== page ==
As I’m scouring the web for hair rejuvenation remedies and get overwhelmed by the surplus of opinions, I get frustrated that I can’t remember which ayurvedic oil is better for hair regeneration: Amla or coconut? If I catch a cold and need to make my nani’s cure-all tulsi chai recipe, I cross my fingers and hope that I’ve gotten all of the ingredients and measurements right. When I seem to be trapped in a continuous cycle of ebbs and want to consult my Vedic astrological chart for some insight, I find myself lost trying to navigate the implications of Shani and the meaning behind my houses.
It took a lot of time and reflection to let go of feelings of guilt attached to this notion of preservation. This isn’t to say that this process isn’t continuously ongoing. But, what I’ve ultimately reconciled, is that as a diaspora kid, I’m creating something that is true and unique to my nuanced experience as an Indian American.
Usha Jey, a South Asian-born and raised in Paris, recently fused urban and Bharatnatyam dance forms to create “Hybrid Bharatnatyam.” This dance form so perfectly encapsulates the blending of culture. As a dancer who grew up performing urban choreo with a mix of Bollywood, this fusion of East and West was such a validating thing to see. Dance has always been a medium through which I’ve been able to connect with my American and Indian identities. A lot of my childhood was spent performing Bollywood routines at temple events or Neema Sari showcases. In high school, I was introduced to competitive urban dance and fell in love. Excited to give my teammates a peek into my culture, I choreographed and taught an urban-Bollywood piece to the classic “Sheila ki Jawani” that we ended up performing at our annual showcase. Similarly, artists like MEMBA and Abhi the Nomad subtly weave nostalgic Indian sounds into their electronic and hip-hop music to create something entirely unique. As someone navigating both of these worlds, their music tugs at my duality. When I lived in San Francisco, during the festival of Diwali, I would cook up a feast and host all of my friends from diverse cultures and backgrounds to eat, do rangoli on the roof, and light sparklers. While that may not have been a traditional celebration, it was my cliff notes version of Diwali that I was giddy to share with my community.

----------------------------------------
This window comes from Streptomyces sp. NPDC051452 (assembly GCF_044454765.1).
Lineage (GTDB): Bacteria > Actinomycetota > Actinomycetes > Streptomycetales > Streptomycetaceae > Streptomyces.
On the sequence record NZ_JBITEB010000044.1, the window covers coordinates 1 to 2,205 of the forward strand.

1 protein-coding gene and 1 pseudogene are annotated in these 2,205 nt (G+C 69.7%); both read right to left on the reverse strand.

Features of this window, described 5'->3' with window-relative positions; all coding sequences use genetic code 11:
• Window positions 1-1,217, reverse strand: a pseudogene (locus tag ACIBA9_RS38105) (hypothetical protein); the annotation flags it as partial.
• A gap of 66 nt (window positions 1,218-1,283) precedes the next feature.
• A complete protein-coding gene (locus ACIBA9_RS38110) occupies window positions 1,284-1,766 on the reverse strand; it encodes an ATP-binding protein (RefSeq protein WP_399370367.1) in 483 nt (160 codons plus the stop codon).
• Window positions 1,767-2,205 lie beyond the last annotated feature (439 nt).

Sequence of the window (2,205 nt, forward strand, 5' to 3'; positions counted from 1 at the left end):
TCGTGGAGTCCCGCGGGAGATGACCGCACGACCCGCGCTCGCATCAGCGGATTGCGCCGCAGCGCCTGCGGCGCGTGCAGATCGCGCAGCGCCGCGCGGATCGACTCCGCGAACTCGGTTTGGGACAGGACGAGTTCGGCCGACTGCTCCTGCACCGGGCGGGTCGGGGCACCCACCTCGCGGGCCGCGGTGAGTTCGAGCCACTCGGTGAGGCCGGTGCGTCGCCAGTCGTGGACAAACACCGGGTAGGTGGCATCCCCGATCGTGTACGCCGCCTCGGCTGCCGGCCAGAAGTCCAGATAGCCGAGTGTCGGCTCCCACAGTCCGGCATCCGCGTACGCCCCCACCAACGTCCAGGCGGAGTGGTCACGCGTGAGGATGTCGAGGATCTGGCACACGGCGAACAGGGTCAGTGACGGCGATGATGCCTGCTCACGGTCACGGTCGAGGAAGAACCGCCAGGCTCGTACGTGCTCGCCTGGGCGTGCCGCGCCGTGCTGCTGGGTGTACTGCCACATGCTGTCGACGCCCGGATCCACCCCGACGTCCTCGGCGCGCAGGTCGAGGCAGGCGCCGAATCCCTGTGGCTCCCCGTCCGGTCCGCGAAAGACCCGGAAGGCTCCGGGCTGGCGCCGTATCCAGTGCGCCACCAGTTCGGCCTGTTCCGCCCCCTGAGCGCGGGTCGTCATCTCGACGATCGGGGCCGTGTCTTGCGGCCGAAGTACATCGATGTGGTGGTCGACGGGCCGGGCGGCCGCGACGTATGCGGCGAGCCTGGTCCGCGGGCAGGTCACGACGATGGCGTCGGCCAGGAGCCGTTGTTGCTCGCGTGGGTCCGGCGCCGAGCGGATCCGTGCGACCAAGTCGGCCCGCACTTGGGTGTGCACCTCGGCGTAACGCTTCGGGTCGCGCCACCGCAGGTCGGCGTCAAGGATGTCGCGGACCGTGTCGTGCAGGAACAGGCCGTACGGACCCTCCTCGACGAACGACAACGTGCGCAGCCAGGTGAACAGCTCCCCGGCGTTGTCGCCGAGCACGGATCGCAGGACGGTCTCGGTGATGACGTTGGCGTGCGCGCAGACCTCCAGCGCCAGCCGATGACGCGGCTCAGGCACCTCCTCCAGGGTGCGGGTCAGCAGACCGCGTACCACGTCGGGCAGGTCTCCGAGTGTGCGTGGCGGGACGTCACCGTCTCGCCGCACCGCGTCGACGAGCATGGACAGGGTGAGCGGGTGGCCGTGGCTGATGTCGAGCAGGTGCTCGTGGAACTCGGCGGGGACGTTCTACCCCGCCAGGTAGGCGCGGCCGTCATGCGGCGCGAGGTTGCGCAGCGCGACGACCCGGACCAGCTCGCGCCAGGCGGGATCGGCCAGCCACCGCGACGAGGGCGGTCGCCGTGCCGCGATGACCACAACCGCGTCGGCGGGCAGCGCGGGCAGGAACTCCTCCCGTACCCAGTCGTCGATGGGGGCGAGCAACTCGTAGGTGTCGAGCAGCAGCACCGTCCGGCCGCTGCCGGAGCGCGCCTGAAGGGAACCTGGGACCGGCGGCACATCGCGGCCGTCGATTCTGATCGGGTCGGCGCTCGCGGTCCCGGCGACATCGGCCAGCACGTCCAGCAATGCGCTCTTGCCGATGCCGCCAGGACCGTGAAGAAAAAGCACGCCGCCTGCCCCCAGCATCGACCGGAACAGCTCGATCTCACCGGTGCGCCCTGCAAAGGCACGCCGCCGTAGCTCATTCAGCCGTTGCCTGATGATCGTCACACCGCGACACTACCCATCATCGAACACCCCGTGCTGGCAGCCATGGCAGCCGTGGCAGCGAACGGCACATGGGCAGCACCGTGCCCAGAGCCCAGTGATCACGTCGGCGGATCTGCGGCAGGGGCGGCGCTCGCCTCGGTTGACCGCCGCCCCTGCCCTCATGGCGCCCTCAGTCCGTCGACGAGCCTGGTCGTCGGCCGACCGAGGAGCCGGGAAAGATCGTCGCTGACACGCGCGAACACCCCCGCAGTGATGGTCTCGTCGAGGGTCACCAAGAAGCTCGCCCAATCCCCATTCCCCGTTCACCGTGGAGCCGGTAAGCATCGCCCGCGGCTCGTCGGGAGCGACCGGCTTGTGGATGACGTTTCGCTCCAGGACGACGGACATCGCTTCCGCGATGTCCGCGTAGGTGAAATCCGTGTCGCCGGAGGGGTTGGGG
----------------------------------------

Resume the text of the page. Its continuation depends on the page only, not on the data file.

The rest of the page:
Historically speaking, in any culture, there are traditions and customs that will be safeguarded until the end of time, but on that same note, there will be so much of culture that will evolve and soon look different. And maybe embracing that is something beautiful in and of itself.
While I’m still navigating my connection to my motherland, heritage, and roots, I’m allowing myself the grace to see that elements of them may manifest themselves differently in my life and the community of culture surrounding me. And while I may be creating something unique to my own identity, I still hope to honor the traditions and customs of those who came before me.
Ten to 28% of the world’s population of women experience painful sex. Keep in mind, that this is just what is reported. As embarrassing and as vulnerable as you may feel, you are absolutely not alone. The good news is that in addition to your traditional medical care to treat painful sex (also known as dyspareunia) such as medication, injections and surgery — a conservative approach is effective and long-lasting. Conservative care ranges from pelvic floor physical therapy, chiropractic care and acupuncture which are beneficial in treating the root cause of painful sex, as well as symptoms, for long-term healing.
Some of the signs to look out for if you experience pain are:
Treatment options for painful sex such as pelvic floor physical therapy, chiropractic care and acupuncture provide a long-lasting and profound effect on the pelvic floor and address your entire physical well-being.
The pelvic floor is a layer of muscles that range from the pubic bone to the tailbone. The purpose of these muscles is to assist in bowel and bladder control, support a baby during pregnancy and contribute to sexual sensations. Just like any other muscle in your body, these pelvic floor muscles can become tight or weak which can be a contributing factor to pain.
Pelvic Floor Physical Therapy
Pelvic floor therapy can assist by strengthening and relaxing the muscles which is necessary to relieve pain during sex.
Chiropractors can be extremely beneficial with assisting in helping relieve pain. Associated pain and discomfort can originate from the lower back and buttock muscles. Chiropractors are trained in taking a history and performing a neurological, orthopedic and soft tissue examination to identify treatment options. Deep tissue massage, skin rolling, Active Release Technique, muscle energy technique, ice, heat and electrical stimulation are just to name a few.
Acupuncture can activate the human dopamine system which helps regulate hormone levels and can assist in psychological factors. Acupuncture can improve mood, decrease pain and can be vastly beneficial in managing pain and mental health symptoms.